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Prayer Mat 


Cultural notes

prayer rug or prayer mat is a piece of fabric, sometimes a pile carpet, used by Muslims, placed between the ground and the worshipper for cleanliness during the various positions of Islamic prayer.

A Muslim must perform wudu (ablution) before prayer, and must pray in a clean place. Many new prayer mats are manufactured by weavers in a factory. The design of a prayer mat is based on the village it came from and its weaver.

When praying, a niche, representing the mihrab of a mosque, at the top of the mat must be pointed to the Islamiccenter for prayer, Mecca. All Muslims are required to know the qibla or direction towards Mecca from their home or where they are while traveling.

The prayer rug has a very strong symbolic meaning and traditionally taken care of in a holy manner. It is disrespectful for one to place a prayer mat in a dirty location (as Muslims have to be clean to show their respect to God) or throw it around in a disrespectful manner. The prayer mat is traditionally woven with a rectangular design, typically made asymmetrical by the niche at the head end. Within the rectangle one usually finds images of Islamic symbols and architecture. In some cultures decorations not only are important but also have a deep sense of value in the design of the prayer rug.

Suggested activities

A prayer mat is a great tool to share culture and beliefs with the children in our care, however educators need to ensure it is used in a way that is culturally relevant and appropriate. Prayer mats should be used as a point of discussion, for children to look at and touch, but not used as a floor covering in the service due to its cultural relevance. Ensure you are aware of the cultural beliefs of your families and wherever possible engage them to share information about this item with the children and educators. 

Books/ Story time:

  • Introduce children to Muslim culture by reading Samira’s Eid. Samira’s Eid is an interesting book containing two languages – English and Urdu. It tells the story of two Muslim children (Samira and Hassan) and their experience of Ramadan and Eid. However, it is Hassan’s first time fasting and he is a little anxious, but is reassured by his mother about what he might expect and why Muslims fast. The story continues with all of the stages of a fasting day, right through to Eid prayer and the celebration of Eid. Throughout the book, the children refer to their sick grandmother (Nani) hoping that she recovers and returns home to spend Eid with them. Toward the end of the book, Nani surprises the children and returns home bearing a surprise gift – a book, which is entitled ‘Samira’s Eid’, the book being read! The illustrations are simple, but colourful and show the characters wearing tradition attire. The images also include a mosque and some traditional foods.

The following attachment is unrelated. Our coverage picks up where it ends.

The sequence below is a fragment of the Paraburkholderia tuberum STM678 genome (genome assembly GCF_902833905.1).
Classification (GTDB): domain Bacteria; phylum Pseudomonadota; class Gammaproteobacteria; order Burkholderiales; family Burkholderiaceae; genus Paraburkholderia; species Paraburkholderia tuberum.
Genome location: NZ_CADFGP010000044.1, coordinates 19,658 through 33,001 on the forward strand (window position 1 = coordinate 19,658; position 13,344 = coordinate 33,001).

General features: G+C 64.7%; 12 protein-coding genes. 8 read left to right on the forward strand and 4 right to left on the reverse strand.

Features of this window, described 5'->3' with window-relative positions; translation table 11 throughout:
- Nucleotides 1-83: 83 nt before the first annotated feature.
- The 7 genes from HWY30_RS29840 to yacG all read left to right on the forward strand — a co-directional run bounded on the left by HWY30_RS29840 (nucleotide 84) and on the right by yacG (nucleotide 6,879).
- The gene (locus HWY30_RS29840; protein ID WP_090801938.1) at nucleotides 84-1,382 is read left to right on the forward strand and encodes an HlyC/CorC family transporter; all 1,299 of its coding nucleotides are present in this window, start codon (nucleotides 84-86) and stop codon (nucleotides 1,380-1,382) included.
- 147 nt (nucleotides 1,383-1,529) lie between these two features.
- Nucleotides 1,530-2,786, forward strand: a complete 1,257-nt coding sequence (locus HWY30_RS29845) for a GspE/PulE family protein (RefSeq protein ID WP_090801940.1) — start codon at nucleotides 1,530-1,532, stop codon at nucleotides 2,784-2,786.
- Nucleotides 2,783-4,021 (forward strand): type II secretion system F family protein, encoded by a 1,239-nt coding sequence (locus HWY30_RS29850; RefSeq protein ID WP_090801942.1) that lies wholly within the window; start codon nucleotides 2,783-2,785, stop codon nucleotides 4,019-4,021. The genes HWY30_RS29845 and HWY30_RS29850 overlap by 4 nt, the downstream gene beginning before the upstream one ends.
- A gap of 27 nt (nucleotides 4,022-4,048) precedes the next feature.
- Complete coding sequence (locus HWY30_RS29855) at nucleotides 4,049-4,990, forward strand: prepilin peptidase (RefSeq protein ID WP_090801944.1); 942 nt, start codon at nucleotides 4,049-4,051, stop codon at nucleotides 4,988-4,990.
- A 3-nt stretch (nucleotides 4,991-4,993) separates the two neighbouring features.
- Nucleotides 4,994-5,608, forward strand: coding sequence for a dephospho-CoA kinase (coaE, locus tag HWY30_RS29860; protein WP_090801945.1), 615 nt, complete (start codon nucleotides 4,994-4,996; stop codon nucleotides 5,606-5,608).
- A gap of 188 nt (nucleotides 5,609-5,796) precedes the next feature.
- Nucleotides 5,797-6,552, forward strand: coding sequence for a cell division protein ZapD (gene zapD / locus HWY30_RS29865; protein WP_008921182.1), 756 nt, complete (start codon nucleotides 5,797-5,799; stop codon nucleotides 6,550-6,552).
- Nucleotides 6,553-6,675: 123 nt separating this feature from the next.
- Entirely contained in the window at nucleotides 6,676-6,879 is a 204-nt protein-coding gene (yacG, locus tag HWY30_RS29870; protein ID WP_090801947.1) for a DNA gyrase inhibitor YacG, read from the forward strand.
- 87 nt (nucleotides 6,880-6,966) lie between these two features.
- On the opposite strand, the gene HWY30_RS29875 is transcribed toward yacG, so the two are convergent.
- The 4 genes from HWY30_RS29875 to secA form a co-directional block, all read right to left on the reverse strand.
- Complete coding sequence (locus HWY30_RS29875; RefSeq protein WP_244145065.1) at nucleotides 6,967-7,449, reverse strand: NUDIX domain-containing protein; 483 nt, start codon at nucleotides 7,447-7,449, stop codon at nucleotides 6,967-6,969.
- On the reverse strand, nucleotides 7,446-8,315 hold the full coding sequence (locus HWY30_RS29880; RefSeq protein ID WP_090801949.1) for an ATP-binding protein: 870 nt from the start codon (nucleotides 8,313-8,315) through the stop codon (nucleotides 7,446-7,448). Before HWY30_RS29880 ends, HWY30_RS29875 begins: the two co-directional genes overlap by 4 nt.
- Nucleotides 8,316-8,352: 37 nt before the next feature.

• Extending on Samira’s Eid: An educator could read to the group, pointing out traditional attire, such as the headscarf, places of worship, such as the mosque and traditional foods such as samosa. In addition to this, it could be used cross-curricula, for example in art, children could make their own Eid cards (like the characters in the book) and send them to one another. The educators/parents could also bring in traditional foods for the children to taste and a simple cooking activity could also be incorporated. Children could also dress up and use role-play in drama to re enact the story.
  • Ramadan Moon Muslims all over the world observe Ramadan and the joyful days of Eid-ul-Fitr at the end of the month of fasting as the most special time of year. This lyrical and inspiring picture book captures the wonder and delight of this great annual event. Accompanied by illustrations inspired by Iranian art, the story follows the waxing of the moon from the first new crescent to full moon and waning until Eid is heralded by the first sighting of the second new moon. This book is for all children who celebrate Ramadan and those in the wider communities who want to understand why it is such a special experience for Muslims

Community Engagement:

  • Invite a parent, grandparent or community member to visit the centre and share their culture and beliefs with the children. Discuss their celebrations, rituals including fasting, clothing and culture.

External Links

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The research for this resource was made possible through a grant from the Central Coast Council.